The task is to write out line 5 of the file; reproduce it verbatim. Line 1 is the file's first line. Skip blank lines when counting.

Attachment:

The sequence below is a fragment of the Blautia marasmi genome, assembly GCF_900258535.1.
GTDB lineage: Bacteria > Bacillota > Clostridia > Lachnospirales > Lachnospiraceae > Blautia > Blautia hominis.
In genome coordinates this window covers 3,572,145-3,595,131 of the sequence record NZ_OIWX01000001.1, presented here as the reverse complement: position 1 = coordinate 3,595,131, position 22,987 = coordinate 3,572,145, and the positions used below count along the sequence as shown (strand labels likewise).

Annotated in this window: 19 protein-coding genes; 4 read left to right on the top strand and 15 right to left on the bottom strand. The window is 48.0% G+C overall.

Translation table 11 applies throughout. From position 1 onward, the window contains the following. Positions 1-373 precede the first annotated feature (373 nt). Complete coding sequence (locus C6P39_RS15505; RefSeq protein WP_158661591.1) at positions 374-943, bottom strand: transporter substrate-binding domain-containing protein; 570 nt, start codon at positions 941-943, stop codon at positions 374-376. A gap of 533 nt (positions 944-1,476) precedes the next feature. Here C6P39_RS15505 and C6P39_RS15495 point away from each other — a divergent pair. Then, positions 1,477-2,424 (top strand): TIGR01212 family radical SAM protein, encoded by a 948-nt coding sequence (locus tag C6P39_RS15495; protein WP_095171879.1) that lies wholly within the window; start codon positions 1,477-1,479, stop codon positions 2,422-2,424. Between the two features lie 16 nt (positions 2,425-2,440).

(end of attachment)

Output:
Translation table 11 applies throughout. From position 1 onward, the window contains the following. Positions 1-373 precede the first annotated feature (373 nt). Complete coding sequence (locus C6P39_RS15505; RefSeq protein WP_158661591.1) at positions 374-943, bottom strand: transporter substrate-binding domain-containing protein; 570 nt, start codon at positions 941-943, stop codon at positions 374-376. A gap of 533 nt (positions 944-1,476) precedes the next feature. Here C6P39_RS15505 and C6P39_RS15495 point away from each other — a divergent pair. Then, positions 1,477-2,424 (top strand): TIGR01212 family radical SAM protein, encoded by a 948-nt coding sequence (locus tag C6P39_RS15495; protein WP_095171879.1) that lies wholly within the window; start codon positions 1,477-1,479, stop codon positions 2,422-2,424. Between the two features lie 16 nt (positions 2,425-2,440).